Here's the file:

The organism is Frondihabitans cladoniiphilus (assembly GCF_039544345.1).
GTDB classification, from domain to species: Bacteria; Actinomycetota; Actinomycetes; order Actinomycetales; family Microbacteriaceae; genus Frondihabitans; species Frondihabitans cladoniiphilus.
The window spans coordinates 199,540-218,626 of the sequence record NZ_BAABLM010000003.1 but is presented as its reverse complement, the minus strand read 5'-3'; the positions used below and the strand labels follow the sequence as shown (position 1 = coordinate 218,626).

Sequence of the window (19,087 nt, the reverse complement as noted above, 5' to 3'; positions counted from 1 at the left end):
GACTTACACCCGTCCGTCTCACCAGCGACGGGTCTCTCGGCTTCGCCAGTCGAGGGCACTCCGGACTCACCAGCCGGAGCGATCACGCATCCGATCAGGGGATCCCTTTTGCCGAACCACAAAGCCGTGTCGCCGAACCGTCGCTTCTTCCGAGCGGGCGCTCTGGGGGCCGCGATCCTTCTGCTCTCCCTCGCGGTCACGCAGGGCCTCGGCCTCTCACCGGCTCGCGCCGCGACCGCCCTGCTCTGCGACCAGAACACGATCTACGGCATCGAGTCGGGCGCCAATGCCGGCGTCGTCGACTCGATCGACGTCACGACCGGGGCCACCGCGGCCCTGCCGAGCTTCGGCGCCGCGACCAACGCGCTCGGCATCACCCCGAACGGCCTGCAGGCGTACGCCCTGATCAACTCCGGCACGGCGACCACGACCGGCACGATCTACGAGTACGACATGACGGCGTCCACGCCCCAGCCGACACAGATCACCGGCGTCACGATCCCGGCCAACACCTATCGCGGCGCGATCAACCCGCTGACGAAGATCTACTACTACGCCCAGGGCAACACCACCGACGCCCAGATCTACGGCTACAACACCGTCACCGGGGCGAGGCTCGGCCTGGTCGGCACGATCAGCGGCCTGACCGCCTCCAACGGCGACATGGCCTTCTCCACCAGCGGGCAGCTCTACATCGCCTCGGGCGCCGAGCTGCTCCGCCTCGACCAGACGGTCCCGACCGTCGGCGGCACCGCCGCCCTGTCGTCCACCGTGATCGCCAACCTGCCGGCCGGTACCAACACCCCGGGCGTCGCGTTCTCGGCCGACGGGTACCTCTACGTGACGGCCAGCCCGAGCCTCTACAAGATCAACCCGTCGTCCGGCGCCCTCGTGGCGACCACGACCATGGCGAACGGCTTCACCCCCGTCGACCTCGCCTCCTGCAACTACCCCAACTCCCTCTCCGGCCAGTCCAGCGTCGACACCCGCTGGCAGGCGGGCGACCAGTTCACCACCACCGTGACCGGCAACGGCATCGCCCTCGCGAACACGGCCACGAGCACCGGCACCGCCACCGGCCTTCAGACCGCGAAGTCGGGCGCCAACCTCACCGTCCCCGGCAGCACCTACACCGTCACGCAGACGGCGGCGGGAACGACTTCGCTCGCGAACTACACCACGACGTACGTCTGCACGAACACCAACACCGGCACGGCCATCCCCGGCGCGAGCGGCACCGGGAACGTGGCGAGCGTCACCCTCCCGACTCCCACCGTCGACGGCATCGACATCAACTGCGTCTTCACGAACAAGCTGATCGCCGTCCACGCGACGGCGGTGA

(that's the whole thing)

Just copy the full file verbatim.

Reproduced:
The organism is Frondihabitans cladoniiphilus (assembly GCF_039544345.1).
GTDB classification, from domain to species: Bacteria; Actinomycetota; Actinomycetes; order Actinomycetales; family Microbacteriaceae; genus Frondihabitans; species Frondihabitans cladoniiphilus.
The window spans coordinates 199,540-218,626 of the sequence record NZ_BAABLM010000003.1 but is presented as its reverse complement, the minus strand read 5'-3'; the positions used below and the strand labels follow the sequence as shown (position 1 = coordinate 218,626).

Sequence of the window (19,087 nt, the reverse complement as noted above, 5' to 3'; positions counted from 1 at the left end):
GACTTACACCCGTCCGTCTCACCAGCGACGGGTCTCTCGGCTTCGCCAGTCGAGGGCACTCCGGACTCACCAGCCGGAGCGATCACGCATCCGATCAGGGGATCCCTTTTGCCGAACCACAAAGCCGTGTCGCCGAACCGTCGCTTCTTCCGAGCGGGCGCTCTGGGGGCCGCGATCCTTCTGCTCTCCCTCGCGGTCACGCAGGGCCTCGGCCTCTCACCGGCTCGCGCCGCGACCGCCCTGCTCTGCGACCAGAACACGATCTACGGCATCGAGTCGGGCGCCAATGCCGGCGTCGTCGACTCGATCGACGTCACGACCGGGGCCACCGCGGCCCTGCCGAGCTTCGGCGCCGCGACCAACGCGCTCGGCATCACCCCGAACGGCCTGCAGGCGTACGCCCTGATCAACTCCGGCACGGCGACCACGACCGGCACGATCTACGAGTACGACATGACGGCGTCCACGCCCCAGCCGACACAGATCACCGGCGTCACGATCCCGGCCAACACCTATCGCGGCGCGATCAACCCGCTGACGAAGATCTACTACTACGCCCAGGGCAACACCACCGACGCCCAGATCTACGGCTACAACACCGTCACCGGGGCGAGGCTCGGCCTGGTCGGCACGATCAGCGGCCTGACCGCCTCCAACGGCGACATGGCCTTCTCCACCAGCGGGCAGCTCTACATCGCCTCGGGCGCCGAGCTGCTCCGCCTCGACCAGACGGTCCCGACCGTCGGCGGCACCGCCGCCCTGTCGTCCACCGTGATCGCCAACCTGCCGGCCGGTACCAACACCCCGGGCGTCGCGTTCTCGGCCGACGGGTACCTCTACGTGACGGCCAGCCCGAGCCTCTACAAGATCAACCCGTCGTCCGGCGCCCTCGTGGCGACCACGACCATGGCGAACGGCTTCACCCCCGTCGACCTCGCCTCCTGCAACTACCCCAACTCCCTCTCCGGCCAGTCCAGCGTCGACACCCGCTGGCAGGCGGGCGACCAGTTCACCACCACCGTGACCGGCAACGGCATCGCCCTCGCGAACACGGCCACGAGCACCGGCACCGCCACCGGCCTTCAGACCGCGAAGTCGGGCGCCAACCTCACCGTCCCCGGCAGCACCTACACCGTCACGCAGACGGCGGCGGGAACGACTTCGCTCGCGAACTACACCACGACGTACGTCTGCACGAACACCAACACCGGCACGGCCATCCCCGGCGCGAGCGGCACCGGGAACGTGGCGAGCGTCACCCTCCCGACTCCCACCGTCGACGGCATCGACATCAACTGCGTCTTCACGAACAAGCTGATCGCCGTCCACGCGACGGCGGTGA